Even if Spotify helps expand the audiobook market with its creator content and ad-supported listening, there are potential downsides for publishers and authors. “I think the hope is that you would increase the revenue enough so that everyone gets more,” Cobb said. “But the concern is that you would get so much less per unit that it would ultimately depress revenues.” 

In its quest to expand beyond the clunky and expensive music industry, Spotify is not stopping at audiobooks. The presentation cryptically teased businesses “X,” “Y,” and “Z” for the future. Your guess is as good as mine as to what those could be.

Here’s how much Spotify made off podcasting last year

During earnings, Spotify usually touts “growth” in its podcast business without ever actually providing figures. At Wednesday’s investor presentation, it finally gave us the goods. Podcasting generated nearly EUR 200 million (close to $230 million) in 2021. With total annual revenue of $11 billion, that means podcasting made up 2 percent of the business. It’s also far from profitable, with losses of 57 percent, though Ek told investors the company expects profit margins of up to 35 percent in the next three to five years.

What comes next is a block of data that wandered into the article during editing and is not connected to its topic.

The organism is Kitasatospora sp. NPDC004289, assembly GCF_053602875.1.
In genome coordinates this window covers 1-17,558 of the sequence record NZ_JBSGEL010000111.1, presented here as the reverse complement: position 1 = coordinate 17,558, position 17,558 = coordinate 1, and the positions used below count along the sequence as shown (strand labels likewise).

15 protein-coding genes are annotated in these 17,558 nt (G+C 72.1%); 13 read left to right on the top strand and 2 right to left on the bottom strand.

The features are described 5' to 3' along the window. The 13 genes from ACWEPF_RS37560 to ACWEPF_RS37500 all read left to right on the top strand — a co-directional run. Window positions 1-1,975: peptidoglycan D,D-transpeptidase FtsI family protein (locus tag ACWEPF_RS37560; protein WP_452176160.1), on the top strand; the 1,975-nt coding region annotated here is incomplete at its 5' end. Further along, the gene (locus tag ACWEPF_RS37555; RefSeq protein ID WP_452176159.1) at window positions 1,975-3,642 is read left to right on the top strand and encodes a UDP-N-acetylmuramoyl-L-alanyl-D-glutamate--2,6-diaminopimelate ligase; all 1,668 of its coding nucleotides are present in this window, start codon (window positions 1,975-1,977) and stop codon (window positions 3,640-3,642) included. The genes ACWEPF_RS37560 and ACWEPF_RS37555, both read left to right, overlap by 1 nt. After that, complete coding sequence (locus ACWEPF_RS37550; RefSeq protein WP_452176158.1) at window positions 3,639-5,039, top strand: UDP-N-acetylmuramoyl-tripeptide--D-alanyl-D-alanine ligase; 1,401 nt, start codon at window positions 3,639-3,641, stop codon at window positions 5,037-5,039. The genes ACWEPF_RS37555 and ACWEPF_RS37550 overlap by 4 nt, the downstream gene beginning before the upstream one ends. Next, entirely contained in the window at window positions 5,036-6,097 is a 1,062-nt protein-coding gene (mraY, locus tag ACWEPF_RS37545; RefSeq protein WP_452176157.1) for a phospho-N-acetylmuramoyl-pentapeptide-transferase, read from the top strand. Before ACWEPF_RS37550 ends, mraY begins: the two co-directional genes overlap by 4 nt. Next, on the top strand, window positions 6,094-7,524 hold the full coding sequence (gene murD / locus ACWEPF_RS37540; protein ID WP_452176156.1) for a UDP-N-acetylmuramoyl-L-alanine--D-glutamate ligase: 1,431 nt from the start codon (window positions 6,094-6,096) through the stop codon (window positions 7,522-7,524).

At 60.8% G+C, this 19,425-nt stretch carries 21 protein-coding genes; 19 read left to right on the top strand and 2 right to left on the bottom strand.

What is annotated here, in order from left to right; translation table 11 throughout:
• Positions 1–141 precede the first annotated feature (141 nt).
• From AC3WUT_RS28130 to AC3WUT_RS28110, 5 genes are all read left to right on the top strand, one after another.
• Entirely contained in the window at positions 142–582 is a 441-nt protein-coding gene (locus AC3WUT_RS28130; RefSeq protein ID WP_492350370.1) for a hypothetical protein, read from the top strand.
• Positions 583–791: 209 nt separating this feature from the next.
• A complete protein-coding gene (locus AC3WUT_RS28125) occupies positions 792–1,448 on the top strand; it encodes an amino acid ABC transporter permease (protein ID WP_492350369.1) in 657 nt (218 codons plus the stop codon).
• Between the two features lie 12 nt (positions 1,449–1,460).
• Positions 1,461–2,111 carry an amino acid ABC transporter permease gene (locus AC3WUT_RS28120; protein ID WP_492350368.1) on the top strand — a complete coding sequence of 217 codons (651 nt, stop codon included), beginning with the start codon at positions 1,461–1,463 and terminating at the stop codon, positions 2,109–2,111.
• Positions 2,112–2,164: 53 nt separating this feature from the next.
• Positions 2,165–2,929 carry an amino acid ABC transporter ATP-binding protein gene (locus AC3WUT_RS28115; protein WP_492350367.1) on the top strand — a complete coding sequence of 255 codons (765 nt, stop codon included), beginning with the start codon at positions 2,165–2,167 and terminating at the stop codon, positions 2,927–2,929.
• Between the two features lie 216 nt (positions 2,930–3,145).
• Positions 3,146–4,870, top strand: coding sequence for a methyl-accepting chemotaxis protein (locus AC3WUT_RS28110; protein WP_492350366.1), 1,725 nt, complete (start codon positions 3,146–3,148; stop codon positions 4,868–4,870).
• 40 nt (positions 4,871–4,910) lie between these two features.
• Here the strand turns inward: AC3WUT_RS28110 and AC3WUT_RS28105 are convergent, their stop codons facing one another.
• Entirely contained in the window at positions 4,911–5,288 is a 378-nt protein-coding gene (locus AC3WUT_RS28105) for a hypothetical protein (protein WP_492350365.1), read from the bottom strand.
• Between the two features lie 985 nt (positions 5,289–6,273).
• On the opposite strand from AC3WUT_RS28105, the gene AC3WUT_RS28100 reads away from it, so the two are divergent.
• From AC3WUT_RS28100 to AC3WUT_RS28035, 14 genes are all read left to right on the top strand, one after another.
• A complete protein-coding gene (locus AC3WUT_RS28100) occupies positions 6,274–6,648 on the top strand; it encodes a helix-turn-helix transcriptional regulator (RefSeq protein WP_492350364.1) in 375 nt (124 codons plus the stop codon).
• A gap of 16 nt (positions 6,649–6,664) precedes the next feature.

But the revenue figure does point to significant market share for Spotify. If the overall market was worth $1.45 billion in 2021, then Spotify took about one-seventh of that. It drives home how quickly the company has come to dominate the space. Investors have typically been skeptical about Spotify’s podcast M&A and massive licensing deals and whether or not all the spending will ever pay off. They seem to be reasonably satisfied with yesterday’s presentation — the stock is up 5 percent since market close on Tuesday.

Throughline: Afghanistan: The Center of the World, Finn and the Bell, and Southlake win Peabody Awards

The Peabody Awards, which recognize the most impactful programs in news, entertainment, and documentary, among other categories, announced the winners in the audio category. This year’s Peabody recipients are:

  • NPR for Throughline: Afghanistan: The Center of the World, a three-part miniseries that explores the history of Afghanistan as a civilization in a way that challenges the imperialist assumptions about the country Americans often take for granted.
  • NBC News for Southlake, a deep dive on how a mostly white, wealthy suburb in Texas attempted (and ultimately failed) to confront racism in its community after a viral video of high school students chanting a racial slur made it a national disgrace. 
  • Rumble Strip for Finn and the Bell, an innovative podcast that examines a Vermont community in the wake of a young man’s suicide. 

Congrats to all the winners! 

That’s all for today. I’ll be back tomorrow with industry moves, Apple Watch’s new podcast feature, and more.